In truth, writes Downing, DST resembled an innovative strategy for boosting retail sales. After its passage, "Working girls were encouraged to stop on their way home to update their wardrobes with dresses specifically designed for the brighter summer evenings. Daylight specials offered discounts on garden spades, watering cans, even new homes . . .

"It was not exactly for nothing that chambers of commerce and other merchants' associations had figured among the earliest and staunchest supporters of daylight-saving time," Downing writes.

Politically, it was never an easy sell. But World War I gave advocates a window of opportunity. "Daylight's proponents wrapped themselves in the flag, appropriating the war effort, and successfully turned the House vote (on DST) in March 1918 into a loyalty test. And they won."

President Woodrow Wilson, an avid golfer, in 1918 signed into law the first federal legislation "to save daylight." Downing quotes a Washington Post sportswriter of the day: "If the government had especially desired to do something to foster and promote golf, it could not have made a better move than to turn the clock ahead."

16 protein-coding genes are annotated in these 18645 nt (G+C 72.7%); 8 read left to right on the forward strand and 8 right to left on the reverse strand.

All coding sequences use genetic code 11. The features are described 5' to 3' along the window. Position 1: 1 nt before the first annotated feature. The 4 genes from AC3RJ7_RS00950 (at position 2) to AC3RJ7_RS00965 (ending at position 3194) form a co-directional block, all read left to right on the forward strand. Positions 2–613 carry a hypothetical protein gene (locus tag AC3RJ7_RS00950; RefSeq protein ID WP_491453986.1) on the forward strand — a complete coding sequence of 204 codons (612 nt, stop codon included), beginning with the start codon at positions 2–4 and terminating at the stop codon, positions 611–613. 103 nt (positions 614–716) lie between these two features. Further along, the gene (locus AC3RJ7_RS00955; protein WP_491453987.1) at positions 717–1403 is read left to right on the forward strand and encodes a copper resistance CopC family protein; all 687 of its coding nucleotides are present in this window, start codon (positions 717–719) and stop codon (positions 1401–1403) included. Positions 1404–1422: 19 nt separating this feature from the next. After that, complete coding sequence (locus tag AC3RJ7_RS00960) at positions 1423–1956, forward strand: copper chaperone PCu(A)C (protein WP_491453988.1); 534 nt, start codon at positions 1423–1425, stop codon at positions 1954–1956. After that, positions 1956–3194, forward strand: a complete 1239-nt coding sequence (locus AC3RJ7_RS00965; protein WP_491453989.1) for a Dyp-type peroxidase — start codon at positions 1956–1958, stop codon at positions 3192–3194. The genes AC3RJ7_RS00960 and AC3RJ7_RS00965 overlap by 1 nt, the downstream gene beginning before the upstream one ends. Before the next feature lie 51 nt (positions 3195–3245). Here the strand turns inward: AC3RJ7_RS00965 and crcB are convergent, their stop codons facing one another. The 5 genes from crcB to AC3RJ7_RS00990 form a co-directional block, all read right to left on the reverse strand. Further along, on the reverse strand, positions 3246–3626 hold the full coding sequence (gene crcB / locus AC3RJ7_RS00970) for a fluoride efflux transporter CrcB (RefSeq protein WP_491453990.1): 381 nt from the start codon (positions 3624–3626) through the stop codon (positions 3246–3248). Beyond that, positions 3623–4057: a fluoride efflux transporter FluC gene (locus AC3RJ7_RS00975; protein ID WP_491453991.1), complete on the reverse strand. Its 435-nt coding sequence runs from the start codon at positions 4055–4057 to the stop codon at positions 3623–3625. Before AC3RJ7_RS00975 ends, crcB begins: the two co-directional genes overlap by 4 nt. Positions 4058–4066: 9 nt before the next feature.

so it's not really about farming at all... it's about golf? that makes sense, considering that contrary to conventional wisdom, it's not about farming. in fact farmers tend to hate dst, as national review columnist john j miller points out:

Well, it turns out that DST had nothing to do with farmers, who traditionally haven't cared much for it. They care a lot less nowadays, but when the first DST law was making its way through Congress, farmers actually lobbied against it. Dairy farmers were especially upset because their cows refused to accept humanity's tinkering with the hands of time. The obstinate cud-chewers wanted to be milked every twelve hours, and had absolutely no interest in resetting their biological clocks — even if the local creameries suddenly wanted their milk an hour earlier.